Those who lived their lives wisely can expect to spend their twilight years with loving children who can provide support in terms of money and services. This was our social compact prior to the 2011 elections - families look after themselves to create a society with low taxation and plenty of prosperity. i.e. Parents raise children well. Children then support parents at their old age with their money which was not eroded by excessive taxation when they were younger.

c) No colonial government took Baby Boomer's earnings to support their parents.

The equivalent of the Pioneer Generation Package is some colonial government taking taxes from Malaya and ensuring health care and welfare benefits for their ancestors. If such a transfer took place then perhaps it would be more comforting to accept this one time wealth transfer.

Correct me if I am wrong, the British were to busy running away from the Japanese to administer the island this way.


All in all, I'm not a big fan of the Pioneer Generation Package.

If it makes uncomfortable reading for you and I sound a little ungrateful, I apologise, I voted this government into Parliament but I was unpleasantly surprised by this sudden shift towards the political left.

But do understand that I'm not coming from an angle where I am disrespectful to my seniors, I do want to look after my parents in their old age and support them. But my parents are my own responsibility, they are not your responsibility and certainly not the responsibility of  other tax payers of Singapore.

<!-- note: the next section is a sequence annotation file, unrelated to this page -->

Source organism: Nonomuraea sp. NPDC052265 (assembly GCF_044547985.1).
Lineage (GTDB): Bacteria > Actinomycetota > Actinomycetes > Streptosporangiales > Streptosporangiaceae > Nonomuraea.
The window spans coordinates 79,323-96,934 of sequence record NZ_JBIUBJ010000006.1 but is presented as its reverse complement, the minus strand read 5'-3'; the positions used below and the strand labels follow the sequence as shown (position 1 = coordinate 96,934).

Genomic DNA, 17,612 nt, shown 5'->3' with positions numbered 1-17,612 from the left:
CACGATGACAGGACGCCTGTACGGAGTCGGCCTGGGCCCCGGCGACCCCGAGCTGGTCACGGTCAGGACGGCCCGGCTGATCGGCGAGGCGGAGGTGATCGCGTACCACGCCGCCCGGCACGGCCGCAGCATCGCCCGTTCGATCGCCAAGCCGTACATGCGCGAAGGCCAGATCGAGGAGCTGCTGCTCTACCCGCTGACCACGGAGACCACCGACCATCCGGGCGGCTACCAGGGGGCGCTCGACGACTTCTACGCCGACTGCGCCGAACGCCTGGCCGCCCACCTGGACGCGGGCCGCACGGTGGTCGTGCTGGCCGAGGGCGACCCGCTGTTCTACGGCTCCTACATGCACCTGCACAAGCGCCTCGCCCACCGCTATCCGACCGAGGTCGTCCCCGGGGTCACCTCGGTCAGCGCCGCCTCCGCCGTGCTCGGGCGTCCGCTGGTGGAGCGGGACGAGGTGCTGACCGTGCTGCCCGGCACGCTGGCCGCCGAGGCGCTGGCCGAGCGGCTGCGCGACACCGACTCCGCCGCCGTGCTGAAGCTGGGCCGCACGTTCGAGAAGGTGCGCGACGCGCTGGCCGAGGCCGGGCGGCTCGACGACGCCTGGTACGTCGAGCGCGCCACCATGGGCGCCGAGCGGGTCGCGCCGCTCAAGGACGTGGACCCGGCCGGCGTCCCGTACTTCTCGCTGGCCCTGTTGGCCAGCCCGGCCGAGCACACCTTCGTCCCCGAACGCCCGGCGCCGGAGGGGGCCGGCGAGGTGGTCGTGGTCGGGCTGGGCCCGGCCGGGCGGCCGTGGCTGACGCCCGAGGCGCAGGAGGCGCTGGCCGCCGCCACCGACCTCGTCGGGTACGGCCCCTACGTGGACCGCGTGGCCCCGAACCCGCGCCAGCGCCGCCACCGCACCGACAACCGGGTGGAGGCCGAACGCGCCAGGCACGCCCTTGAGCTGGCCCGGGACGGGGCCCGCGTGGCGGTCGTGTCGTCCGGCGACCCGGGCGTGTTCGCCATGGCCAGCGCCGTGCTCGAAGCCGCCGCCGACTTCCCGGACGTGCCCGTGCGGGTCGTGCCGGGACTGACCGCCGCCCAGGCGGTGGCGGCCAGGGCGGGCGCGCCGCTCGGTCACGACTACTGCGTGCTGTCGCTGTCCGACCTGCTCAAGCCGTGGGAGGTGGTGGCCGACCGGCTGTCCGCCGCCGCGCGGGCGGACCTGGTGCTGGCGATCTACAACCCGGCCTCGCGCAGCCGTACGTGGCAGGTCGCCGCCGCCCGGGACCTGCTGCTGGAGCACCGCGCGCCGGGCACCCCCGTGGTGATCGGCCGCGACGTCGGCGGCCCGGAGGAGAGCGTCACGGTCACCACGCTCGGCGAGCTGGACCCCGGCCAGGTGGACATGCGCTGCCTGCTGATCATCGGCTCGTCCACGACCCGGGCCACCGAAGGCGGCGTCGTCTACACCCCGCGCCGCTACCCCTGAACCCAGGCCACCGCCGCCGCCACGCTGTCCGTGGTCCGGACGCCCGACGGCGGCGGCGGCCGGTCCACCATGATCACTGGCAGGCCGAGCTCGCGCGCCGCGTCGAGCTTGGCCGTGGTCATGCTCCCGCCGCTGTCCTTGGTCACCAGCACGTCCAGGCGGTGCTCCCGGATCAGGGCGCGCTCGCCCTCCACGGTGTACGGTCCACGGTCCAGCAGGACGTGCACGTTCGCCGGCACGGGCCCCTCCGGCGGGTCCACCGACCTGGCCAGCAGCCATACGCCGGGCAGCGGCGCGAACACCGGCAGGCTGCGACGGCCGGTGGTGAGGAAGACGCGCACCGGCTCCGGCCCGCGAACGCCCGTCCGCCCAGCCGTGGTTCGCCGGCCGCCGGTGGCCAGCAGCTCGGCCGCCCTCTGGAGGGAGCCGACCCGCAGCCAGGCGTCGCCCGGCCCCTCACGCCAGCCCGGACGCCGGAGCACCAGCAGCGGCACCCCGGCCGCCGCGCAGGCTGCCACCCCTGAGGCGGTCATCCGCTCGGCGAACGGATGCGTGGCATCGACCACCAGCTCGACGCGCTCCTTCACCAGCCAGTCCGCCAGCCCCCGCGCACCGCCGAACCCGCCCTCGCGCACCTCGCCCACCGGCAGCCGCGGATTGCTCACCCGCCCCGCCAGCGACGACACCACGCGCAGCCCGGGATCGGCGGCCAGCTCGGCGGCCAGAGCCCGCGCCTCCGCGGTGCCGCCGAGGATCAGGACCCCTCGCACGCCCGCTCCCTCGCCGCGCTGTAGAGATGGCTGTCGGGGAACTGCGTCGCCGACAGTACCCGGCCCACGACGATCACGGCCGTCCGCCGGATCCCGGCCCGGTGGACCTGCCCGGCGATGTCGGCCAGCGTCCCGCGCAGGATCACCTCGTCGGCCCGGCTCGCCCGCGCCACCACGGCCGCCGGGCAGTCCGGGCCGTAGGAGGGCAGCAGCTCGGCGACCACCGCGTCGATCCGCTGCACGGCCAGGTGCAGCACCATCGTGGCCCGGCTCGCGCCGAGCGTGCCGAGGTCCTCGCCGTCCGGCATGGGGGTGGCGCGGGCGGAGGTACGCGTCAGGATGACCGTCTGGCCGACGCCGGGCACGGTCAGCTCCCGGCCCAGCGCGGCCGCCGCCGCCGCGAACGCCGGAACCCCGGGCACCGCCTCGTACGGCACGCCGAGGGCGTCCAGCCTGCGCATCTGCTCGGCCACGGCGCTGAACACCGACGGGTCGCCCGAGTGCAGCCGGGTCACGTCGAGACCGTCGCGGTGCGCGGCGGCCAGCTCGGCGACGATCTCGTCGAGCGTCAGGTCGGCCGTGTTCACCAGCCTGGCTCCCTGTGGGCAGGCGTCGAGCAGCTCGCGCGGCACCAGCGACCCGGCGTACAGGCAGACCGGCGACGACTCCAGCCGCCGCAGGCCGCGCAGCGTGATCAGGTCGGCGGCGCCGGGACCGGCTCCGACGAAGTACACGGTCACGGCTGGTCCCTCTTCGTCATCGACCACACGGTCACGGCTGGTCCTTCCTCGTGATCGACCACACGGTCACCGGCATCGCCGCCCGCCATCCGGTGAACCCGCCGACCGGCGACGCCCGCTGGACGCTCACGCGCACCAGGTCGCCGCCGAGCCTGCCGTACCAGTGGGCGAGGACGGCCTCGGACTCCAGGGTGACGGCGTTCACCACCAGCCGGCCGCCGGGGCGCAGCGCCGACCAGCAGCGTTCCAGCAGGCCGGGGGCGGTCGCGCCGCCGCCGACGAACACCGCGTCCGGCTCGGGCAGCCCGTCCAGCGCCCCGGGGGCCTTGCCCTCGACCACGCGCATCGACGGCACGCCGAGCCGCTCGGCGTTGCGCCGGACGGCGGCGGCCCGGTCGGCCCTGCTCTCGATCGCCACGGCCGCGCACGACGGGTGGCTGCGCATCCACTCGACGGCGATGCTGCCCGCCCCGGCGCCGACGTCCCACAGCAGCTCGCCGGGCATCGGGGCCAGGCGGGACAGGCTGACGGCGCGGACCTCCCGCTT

Generation X did not have it as easy with the economy as the boomers. To get decent jobs we need to be very highly trained and we certainly cannot afford a car or landed property even for the best amongst us. There was some increase in asset value, it pales in comparison with what the Boomers experienced.

We are sandwiched in the workplace between Baby Boomers and Generation Y. Baby boomers are not ready to give up the throne to us and globalization is rapidly destroying the middle class making it hard for us to make ends meet. Generation X also had to fight outsourcing and deal with the influx of foreign talent.

I shall leave the critique of Generation Y to the rest of the Internet. (YOLO !)

Generation X did not get it easy, we never even asked for work life balance when we were in our 20s. We want to look after our families. Please don't take money meant for our families to feed ALL families without qualification. Most of our seniors led productive lives, saved for their future, and had a low tax regime to support them while they are at it. No one took their money and forced them to support their seniors.

We really need to rethink the way we conduct the wealth transfers.

I am not asking that you give money to us Generation X.

I am asking that you trust us to look after our parents.

I am asking that you either let us keep our hard earned money or invest the money in infrastructure, defense or even educating the future generations.

We are Generation X.

Our time never came. It probably never will.

Thursday, March 06, 2014

Thoughts on my retiree lifestyle after two months.